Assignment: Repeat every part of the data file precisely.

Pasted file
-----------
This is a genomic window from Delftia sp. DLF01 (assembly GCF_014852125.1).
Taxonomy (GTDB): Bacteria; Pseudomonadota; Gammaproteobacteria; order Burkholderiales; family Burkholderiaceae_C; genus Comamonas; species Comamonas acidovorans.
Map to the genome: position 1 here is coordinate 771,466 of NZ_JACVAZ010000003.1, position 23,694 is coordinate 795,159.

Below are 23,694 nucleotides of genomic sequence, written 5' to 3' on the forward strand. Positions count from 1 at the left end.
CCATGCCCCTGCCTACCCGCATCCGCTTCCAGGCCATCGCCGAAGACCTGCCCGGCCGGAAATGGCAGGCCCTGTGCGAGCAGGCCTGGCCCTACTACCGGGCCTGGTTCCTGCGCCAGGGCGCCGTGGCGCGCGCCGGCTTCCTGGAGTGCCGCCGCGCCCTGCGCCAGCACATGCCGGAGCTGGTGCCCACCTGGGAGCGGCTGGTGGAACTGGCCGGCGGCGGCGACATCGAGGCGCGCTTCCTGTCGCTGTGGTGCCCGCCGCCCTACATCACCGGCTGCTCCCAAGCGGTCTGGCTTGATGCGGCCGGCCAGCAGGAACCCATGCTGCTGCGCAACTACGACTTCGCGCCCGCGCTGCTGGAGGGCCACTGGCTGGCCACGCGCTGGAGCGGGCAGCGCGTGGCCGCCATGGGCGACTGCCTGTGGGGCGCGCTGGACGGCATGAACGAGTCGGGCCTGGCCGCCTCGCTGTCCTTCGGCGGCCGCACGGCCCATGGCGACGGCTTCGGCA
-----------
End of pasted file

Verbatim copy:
This is a genomic window from Delftia sp. DLF01 (assembly GCF_014852125.1).
Taxonomy (GTDB): Bacteria; Pseudomonadota; Gammaproteobacteria; order Burkholderiales; family Burkholderiaceae_C; genus Comamonas; species Comamonas acidovorans.
Map to the genome: position 1 here is coordinate 771,466 of NZ_JACVAZ010000003.1, position 23,694 is coordinate 795,159.

Below are 23,694 nucleotides of genomic sequence, written 5' to 3' on the forward strand. Positions count from 1 at the left end.
CCATGCCCCTGCCTACCCGCATCCGCTTCCAGGCCATCGCCGAAGACCTGCCCGGCCGGAAATGGCAGGCCCTGTGCGAGCAGGCCTGGCCCTACTACCGGGCCTGGTTCCTGCGCCAGGGCGCCGTGGCGCGCGCCGGCTTCCTGGAGTGCCGCCGCGCCCTGCGCCAGCACATGCCGGAGCTGGTGCCCACCTGGGAGCGGCTGGTGGAACTGGCCGGCGGCGGCGACATCGAGGCGCGCTTCCTGTCGCTGTGGTGCCCGCCGCCCTACATCACCGGCTGCTCCCAAGCGGTCTGGCTTGATGCGGCCGGCCAGCAGGAACCCATGCTGCTGCGCAACTACGACTTCGCGCCCGCGCTGCTGGAGGGCCACTGGCTGGCCACGCGCTGGAGCGGGCAGCGCGTGGCCGCCATGGGCGACTGCCTGTGGGGCGCGCTGGACGGCATGAACGAGTCGGGCCTGGCCGCCTCGCTGTCCTTCGGCGGCCGCACGGCCCATGGCGACGGCTTCGGCA